WASHINGTON - While Mitt Romney was raising money in Wyoming with former Vice President Dick Cheney, a screaming headline on a popular and influential conservative website stirred speculation about whom the presumptive GOP presidential nominee will choose as his running mate.
The headline on the Drudge Report Thursday night: Romney had narrowed the field of prospective candidates to a handful, according to sources, "and a surprise name is now near the top of the list: Former Secretary of State Condoleezza Rice! The timing of the announcement is now set for 'coming weeks.' "
Rice's name has been bandied about by the media for a couple of months as someone that the former Massachusetts governor would possibly consider as his vice presidential nominee. And thanks mostly to name recognition, she topped the list of whom Republicans would like to see as Romney's running mate in a CNN/ORC International poll conducted in mid-April.
Rice, who served as President George W. Bush's national security adviser and then as secretary of state from 2005 to 2009, becoming the first African-American woman to lead the State Department, is an intriguing choice. And she was said to have impressed a crowd of top Romney officials and contributors at a major weekend retreat a few weeks ago in Park City, Utah. Her speech at that retreat was considered the breakout performance of the weekend.
But before speculation runs rampant, a reality check.
Romney has said that he will pick a running mate who opposes abortion.
"My vice presidential nominee will be pro-life," Romney said at a rally in Shelby, Michigan, on February 21.
And Rice appears to favor abortion rights, telling CBS in 2008 that she was "mildly pro-choice."
The Drudge Report headline sparked a groundswell of anger among social conservatives. Erick Erickson, a CNN contributor and the editor of Red State, a popular conservative blog, tweeted that he had been assured by people in the Romney campaign that the choice would not be Rice.
"Rice is not the veep pick," Erickson wrote early Friday morning on Red State.
But the last Republican vice presidential nominee thinks Rice would be a great choice.
"I think that Condoleezza Rice would be a wonderful vice president, and she certainly has much more experience than our sitting president does today," former Alaska Gov. Sarah Palin said Thursday night on Fox News.
And Palin, who opposes abortion and who said she "would certainly prefer a "pro-life candidate" as running mate, says that Rice's stance on the issue is not a problem.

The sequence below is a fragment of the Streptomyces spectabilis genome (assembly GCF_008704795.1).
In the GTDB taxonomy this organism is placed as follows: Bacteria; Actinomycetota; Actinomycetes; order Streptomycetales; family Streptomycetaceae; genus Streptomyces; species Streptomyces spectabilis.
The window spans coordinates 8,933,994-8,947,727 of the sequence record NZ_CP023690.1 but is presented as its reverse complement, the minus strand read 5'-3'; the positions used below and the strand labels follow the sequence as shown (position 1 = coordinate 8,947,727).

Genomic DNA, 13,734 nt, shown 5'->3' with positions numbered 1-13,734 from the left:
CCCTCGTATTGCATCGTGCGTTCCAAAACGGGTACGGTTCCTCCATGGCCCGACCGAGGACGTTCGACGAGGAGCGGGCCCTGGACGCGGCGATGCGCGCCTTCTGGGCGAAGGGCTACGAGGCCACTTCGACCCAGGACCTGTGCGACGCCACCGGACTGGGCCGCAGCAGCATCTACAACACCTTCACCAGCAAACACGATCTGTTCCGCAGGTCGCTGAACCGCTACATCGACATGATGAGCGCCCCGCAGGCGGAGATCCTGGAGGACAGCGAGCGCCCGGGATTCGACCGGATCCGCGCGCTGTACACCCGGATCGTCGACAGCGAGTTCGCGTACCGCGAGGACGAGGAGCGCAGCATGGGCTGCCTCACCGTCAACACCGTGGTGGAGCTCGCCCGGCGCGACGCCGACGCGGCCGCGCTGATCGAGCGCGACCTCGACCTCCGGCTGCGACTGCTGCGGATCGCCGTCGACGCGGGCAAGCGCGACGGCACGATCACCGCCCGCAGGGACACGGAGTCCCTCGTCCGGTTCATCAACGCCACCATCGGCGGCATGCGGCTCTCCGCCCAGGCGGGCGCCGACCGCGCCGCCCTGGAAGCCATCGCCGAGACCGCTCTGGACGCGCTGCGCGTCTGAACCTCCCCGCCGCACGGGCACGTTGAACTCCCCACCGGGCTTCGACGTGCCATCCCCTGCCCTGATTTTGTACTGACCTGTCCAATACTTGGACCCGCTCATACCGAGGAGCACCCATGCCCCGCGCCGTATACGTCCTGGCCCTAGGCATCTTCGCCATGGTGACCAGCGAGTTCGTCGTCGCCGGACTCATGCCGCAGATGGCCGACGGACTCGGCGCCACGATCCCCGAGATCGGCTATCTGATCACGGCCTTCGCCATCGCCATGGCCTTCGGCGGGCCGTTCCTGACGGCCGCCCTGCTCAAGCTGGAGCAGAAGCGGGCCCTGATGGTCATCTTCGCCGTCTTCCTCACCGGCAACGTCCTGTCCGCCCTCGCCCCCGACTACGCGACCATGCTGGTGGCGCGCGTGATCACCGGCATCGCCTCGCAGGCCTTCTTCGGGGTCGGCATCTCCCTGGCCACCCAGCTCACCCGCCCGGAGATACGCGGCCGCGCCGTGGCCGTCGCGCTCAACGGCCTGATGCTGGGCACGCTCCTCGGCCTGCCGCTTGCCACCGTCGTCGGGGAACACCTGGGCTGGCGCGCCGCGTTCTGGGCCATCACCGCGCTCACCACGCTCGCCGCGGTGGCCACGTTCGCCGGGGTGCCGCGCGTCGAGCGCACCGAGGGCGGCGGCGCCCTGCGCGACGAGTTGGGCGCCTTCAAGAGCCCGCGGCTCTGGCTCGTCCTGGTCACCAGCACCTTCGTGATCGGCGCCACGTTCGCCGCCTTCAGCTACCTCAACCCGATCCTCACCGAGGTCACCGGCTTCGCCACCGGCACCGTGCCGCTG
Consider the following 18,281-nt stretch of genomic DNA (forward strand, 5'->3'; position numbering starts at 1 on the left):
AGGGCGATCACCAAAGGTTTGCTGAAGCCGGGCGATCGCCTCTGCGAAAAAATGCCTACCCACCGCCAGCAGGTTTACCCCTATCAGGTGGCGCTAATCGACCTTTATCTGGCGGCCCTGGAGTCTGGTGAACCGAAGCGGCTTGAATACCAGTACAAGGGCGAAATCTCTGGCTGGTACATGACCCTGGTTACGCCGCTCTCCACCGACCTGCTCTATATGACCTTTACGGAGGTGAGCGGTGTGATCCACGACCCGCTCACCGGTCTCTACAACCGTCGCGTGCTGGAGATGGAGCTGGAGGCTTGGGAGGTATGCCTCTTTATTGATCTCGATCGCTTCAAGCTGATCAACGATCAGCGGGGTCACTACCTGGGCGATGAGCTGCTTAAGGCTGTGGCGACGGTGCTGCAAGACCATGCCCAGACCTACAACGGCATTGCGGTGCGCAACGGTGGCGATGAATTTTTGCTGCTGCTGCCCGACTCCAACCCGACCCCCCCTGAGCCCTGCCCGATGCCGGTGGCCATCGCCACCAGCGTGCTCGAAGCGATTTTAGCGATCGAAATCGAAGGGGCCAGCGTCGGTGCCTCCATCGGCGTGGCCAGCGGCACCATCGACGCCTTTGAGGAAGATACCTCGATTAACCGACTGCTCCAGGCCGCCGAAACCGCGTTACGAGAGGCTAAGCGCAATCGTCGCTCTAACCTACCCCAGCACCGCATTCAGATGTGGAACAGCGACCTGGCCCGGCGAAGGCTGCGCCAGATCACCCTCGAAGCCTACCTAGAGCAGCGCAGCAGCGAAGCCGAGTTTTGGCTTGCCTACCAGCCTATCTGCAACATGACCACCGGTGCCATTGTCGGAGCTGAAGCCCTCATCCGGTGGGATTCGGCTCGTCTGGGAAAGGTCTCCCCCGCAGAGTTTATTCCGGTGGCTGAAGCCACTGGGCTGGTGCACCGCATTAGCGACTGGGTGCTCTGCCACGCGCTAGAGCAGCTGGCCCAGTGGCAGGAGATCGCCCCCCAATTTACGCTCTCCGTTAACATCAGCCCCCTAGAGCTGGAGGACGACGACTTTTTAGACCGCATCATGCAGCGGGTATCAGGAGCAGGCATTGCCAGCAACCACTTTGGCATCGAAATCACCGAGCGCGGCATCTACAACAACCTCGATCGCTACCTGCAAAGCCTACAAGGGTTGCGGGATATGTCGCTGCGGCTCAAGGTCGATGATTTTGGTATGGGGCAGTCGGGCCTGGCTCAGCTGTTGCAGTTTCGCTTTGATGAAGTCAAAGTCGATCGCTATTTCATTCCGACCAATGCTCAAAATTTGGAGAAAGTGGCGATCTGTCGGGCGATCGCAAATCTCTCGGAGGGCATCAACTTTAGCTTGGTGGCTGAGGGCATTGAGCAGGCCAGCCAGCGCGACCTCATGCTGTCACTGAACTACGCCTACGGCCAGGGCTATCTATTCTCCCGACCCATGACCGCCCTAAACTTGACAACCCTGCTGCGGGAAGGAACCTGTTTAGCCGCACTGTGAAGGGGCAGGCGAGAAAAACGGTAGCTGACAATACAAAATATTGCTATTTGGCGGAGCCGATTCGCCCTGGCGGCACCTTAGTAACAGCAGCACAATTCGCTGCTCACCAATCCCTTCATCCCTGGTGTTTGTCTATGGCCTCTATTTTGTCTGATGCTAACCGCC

"We need to remember, though, that it's not the vice president that would legislate abortion, and that would be Congress's role. And we'll keep that in mind."
Besides abortion, Rice and Romney appear to differ on the hot topic of illegal immigration, with the former secretary of state seemingly more supportive than Romney of giving some illegal immigrants a pathway towards legitimacy.
She told CNN's Candy Crowley on "State of the Union" last year that not being able to get immigration reform done on her watch was one of her greatest regrets.
And Rice has shot down speculation that she would appear on the Republican presidential ticket.
"I cannot imagine myself running for office," she told CNN's "Piers Morgan Tonight" in January. "Not because politics are so tough, but it's just not me."
She reiterated that position as recently as three weeks ago, telling CBS' "This Morning," "I didn't run for student council president. I don't see myself in any way in elected office. I love policy. I'm not particularly fond of politics."
Pressed on whether she would turn down an offer, Rice argued it was a hypothetical situation unlikely to come true, and added, "It's not going to happen."
Last week Romney's wife weighed in on the process, saying that her husband is considering a woman as his running mate.
"We've been looking at that," Ann Romney said when asked in a CBS interview whether her husband should select a woman to join him on the GOP ticket. "I'd love that option as well. So, you know, there's a lot of people that Mitt is considering right now."
Besides Rice, other women that have been mentioned in the past in the media as possibly being under consideration by Romney were Sen. Kelly Ayotte of New Hampshire, New Mexico Gov. Susana Martinez, South Carolina Gov. Nikki Haley, and Oklahoma Gov. Mary Fallin.
Of course the only people who know for sure who's being considered are likely Romney, his wife Ann, and Beth Myers, the trusted Romney aide who's running the search for the running mate.
And they're not talking.
The report in Drudge came after a day in which the GOP challenger came under attack from President Barack Obama's re-election team over the timing of Romney's departure from Bain Capital, the private equity firm he co-founded. That story dominated media headlines throughout Thursday, and the Drudge Report story helped draw attention away from the Bain story and onto the speculation over Romney's choice of a running